The merger of two leading government-owned financers of the power sector will have a negative effect on the borrowings of the beleaguered state-owned power distribution companies, claim power generators.
Gencos said dues from discoms would balloon as they would be unable to borrow from Power Finance Corporation (PFC) and Rural Electrification Corporation (REC).
Senior executives of gencos have said discoms would close the year with higher-than-usual dues on their books. Discoms usually borrows towards the end of a financial year to settle dues.
The total outstanding dues of the discoms are Rs 26,437 crore, according to the power ministry’s portal. Of this, exposure to privately owned units is the highest (Rs 15,000 crore). This is followed by Rs 8,344 crore to NTPC and Rs 1,387 crore to NHPC. There are several other smaller gencos.
The latest data on Ujwal DISCOM Assurance Yojana (UDAY) portal shows several states are back in the red.
During the nine months of the current financial year, loss incurred by Tamil Nadu was the highest at Rs 41,547 crore, followed by Telangana (Rs 32,700 crore), and Uttar Pradesh (Rs 31,711 crore).
These are the same states which have the highest outstanding dues to the gencos. NTPC even issued notices to some of these states on regulating their power supply because of payment delay.
UDAY is the central government scheme for turning around power distribution companies.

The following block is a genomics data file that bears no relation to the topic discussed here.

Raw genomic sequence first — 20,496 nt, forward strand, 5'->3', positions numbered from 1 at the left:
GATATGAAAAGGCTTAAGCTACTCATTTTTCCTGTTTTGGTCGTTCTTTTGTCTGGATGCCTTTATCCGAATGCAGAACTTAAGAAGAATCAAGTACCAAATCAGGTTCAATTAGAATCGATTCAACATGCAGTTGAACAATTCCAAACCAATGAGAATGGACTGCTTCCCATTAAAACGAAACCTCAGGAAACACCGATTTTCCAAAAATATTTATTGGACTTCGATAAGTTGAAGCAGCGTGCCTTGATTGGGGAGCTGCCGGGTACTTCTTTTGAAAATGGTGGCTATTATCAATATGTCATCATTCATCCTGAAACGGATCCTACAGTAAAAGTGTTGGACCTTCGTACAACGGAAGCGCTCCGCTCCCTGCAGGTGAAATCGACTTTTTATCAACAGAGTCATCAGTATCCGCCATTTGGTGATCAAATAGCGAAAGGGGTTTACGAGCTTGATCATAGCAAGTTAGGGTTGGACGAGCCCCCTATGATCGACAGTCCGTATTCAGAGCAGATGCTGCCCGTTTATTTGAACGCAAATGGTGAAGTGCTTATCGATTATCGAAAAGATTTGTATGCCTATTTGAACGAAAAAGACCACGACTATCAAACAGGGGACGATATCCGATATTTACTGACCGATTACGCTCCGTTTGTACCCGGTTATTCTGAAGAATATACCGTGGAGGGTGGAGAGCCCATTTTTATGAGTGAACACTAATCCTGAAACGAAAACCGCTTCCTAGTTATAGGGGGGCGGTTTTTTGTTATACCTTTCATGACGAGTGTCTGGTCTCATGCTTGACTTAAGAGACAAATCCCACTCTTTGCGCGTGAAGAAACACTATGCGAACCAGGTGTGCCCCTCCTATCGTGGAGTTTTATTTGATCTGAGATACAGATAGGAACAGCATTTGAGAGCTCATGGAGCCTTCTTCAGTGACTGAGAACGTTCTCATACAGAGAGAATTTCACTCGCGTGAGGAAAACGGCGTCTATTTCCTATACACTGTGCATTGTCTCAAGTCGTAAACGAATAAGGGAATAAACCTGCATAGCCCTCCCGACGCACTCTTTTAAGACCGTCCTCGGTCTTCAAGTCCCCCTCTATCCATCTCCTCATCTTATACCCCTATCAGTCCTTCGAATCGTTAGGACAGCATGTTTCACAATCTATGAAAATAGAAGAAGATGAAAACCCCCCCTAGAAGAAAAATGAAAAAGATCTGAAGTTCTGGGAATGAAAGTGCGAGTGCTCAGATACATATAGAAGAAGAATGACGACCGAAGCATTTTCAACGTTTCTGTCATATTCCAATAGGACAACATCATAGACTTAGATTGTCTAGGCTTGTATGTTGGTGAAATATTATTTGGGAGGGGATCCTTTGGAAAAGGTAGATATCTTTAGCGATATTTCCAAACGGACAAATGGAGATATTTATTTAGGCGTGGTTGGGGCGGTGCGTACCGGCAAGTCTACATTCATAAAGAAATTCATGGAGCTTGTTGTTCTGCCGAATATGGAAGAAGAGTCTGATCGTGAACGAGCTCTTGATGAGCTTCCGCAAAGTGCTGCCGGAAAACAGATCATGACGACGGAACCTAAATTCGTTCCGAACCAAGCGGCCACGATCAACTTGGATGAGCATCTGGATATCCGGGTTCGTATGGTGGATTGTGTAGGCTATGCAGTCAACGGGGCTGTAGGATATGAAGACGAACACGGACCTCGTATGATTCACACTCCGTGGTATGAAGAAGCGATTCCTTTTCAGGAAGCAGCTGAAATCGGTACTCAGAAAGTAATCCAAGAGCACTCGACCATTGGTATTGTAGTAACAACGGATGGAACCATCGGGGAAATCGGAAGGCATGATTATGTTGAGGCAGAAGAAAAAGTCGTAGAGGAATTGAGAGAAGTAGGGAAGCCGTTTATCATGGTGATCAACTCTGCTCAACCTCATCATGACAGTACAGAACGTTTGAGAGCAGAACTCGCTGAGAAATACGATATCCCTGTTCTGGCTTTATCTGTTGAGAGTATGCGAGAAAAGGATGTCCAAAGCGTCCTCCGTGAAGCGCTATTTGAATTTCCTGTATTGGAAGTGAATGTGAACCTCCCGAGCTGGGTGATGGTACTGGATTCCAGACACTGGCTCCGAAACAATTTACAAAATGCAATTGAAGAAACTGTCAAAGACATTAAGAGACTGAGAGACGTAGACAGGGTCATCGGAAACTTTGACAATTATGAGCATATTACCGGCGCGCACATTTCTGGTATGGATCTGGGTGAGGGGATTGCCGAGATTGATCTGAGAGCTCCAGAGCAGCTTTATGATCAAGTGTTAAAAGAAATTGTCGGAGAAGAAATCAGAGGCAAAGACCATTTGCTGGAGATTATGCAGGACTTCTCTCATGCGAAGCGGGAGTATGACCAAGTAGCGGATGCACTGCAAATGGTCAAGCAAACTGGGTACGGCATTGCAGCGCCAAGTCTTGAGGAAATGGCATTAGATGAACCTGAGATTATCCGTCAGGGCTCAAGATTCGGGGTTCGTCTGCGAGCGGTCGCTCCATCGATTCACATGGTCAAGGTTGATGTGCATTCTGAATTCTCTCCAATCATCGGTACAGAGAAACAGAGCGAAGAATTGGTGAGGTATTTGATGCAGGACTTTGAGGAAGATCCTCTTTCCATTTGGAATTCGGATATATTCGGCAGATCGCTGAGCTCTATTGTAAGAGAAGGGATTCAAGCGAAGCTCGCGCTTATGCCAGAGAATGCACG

When the scheme started in 2016, states took over the outstanding debt of discoms to issue bonds. The plan was to turn around the financials of the loss-making discoms by improving their operations.
The UDAY guidelines state the banks and financial institutions are not supposed to do loss funding. Also, they can give working-capital loan up to 25 per cent of the revenue of the discoms.
“The states are unable to pay, as they can’t borrow from PFC and REC due to the on-going merger. Given their poor financial state, discoms can’t raise money from the market. This worsens the payment status,” said a senior executive of a state-owned power-generating company.
As PFC and REC finalise the contours of the merger, all rating agencies have put them under “credit-rating watch”. This has affected their borrowing and thereby the lending to states, said senior executives. PFC executives deny these apprehensions.
“We are disbursing regularly and our sanctions to the discoms are governed under the UDAY guidelines. So the loan disbursement follows a restricted guideline already,” said a senior executive. Calls to the chairman and managing director of PFC did not elicit a response.
His counterpart at REC was transferred last week.
The two financers could face financial troubles as REC would lose many lines of credit after the merger, and PFC would make significant expenditure for this deal.